Rationality, Eudaimonia and Kakodaimonia in Aristotle

Phronesis 38 (1):31 - 56 (1993)
I argue that Aristotle does not believe all rational action aims at securing eudaimonia (happiness) for the agent. Intrinsic goods are worth having independently of their promotion of any further ends, including eudaimonia. Aiming for such a good or avoiding evil may be rational even when eudaimonia is impossible and not the agent's goal. "Politics" 1332a7f suggests that even the happy agent may act rationally without aiming for eudaimonia. The final section argues that, given that an immoral agent secures the greatest of evils, an alleged conflict in the "Nicomachean Ethics" between the intellectualist Book X and earlier books disappears.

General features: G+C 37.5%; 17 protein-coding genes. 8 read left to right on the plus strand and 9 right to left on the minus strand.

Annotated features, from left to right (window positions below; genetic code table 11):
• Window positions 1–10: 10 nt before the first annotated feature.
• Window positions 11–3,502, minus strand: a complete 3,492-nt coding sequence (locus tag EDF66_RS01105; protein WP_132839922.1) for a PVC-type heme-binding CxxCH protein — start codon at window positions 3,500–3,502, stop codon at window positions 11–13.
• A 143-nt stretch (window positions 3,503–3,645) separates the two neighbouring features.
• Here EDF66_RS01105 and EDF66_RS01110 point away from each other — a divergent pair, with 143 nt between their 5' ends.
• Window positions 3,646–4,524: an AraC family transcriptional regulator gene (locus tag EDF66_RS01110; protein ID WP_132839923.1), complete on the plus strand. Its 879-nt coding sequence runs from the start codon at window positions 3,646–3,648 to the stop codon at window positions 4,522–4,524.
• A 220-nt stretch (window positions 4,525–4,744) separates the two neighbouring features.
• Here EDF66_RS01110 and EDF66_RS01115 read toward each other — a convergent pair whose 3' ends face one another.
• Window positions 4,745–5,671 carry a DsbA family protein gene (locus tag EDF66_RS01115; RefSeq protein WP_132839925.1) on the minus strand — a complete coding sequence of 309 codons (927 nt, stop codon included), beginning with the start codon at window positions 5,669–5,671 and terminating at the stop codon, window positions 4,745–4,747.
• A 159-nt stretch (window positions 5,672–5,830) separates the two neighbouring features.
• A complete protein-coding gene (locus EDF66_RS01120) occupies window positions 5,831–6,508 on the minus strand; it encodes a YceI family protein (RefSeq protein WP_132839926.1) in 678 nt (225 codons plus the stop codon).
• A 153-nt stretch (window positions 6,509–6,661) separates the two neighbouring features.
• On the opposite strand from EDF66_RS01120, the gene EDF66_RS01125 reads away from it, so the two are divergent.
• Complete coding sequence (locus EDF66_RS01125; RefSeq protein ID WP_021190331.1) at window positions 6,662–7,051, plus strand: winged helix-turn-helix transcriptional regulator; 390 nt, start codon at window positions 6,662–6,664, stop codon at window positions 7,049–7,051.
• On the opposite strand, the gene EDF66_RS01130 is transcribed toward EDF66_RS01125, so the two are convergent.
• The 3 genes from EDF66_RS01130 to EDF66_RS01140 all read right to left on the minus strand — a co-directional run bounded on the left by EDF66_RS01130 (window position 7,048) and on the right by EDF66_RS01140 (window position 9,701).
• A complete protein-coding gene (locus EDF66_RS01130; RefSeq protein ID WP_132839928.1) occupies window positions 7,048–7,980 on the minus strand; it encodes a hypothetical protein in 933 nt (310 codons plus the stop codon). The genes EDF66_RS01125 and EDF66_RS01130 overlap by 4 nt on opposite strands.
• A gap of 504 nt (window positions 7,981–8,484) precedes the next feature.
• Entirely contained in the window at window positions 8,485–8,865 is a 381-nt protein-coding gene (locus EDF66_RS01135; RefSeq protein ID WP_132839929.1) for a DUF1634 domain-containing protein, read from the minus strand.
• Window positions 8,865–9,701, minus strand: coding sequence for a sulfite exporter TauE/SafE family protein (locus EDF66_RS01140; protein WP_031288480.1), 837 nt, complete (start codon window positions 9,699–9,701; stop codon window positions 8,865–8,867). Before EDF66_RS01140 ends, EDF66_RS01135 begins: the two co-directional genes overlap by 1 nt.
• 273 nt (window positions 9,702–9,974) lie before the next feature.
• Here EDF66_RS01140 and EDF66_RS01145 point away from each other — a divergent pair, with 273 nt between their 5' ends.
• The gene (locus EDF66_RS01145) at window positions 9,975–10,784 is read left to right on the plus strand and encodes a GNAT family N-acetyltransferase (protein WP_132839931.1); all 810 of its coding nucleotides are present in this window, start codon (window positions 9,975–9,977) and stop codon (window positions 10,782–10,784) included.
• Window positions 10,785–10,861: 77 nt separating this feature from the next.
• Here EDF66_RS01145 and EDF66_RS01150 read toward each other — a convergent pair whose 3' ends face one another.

Keywords No keywords specified (fix it)
Categories (categorize this paper)
 Save to my reading list
Follow the author(s)
My bibliography
Export citation
Find it on Scholar
Edit this record
Mark as duplicate
Revision history Request removal from index
Download options
PhilPapers Archive

Upload a copy of this paper     Check publisher's policy on self-archival     Papers currently archived: 22,631
External links
Setup an account with your affiliations in order to access resources via your University's proxy server
Configure custom proxy (use this if your affiliation does not provide a proxy)
Through your library
References found in this work BETA

No references found.

Add more references

Citations of this work BETA

No citations found.

Add more citations

Similar books and articles

Monthly downloads

Added to index


Total downloads

51 ( #89,031 of 1,938,769 )

Recent downloads (6 months)

4 ( #163,174 of 1,938,769 )

How can I increase my downloads?

My notes
Sign in to use this feature

Start a new thread
There  are no threads in this forum
Nothing in this forum yet.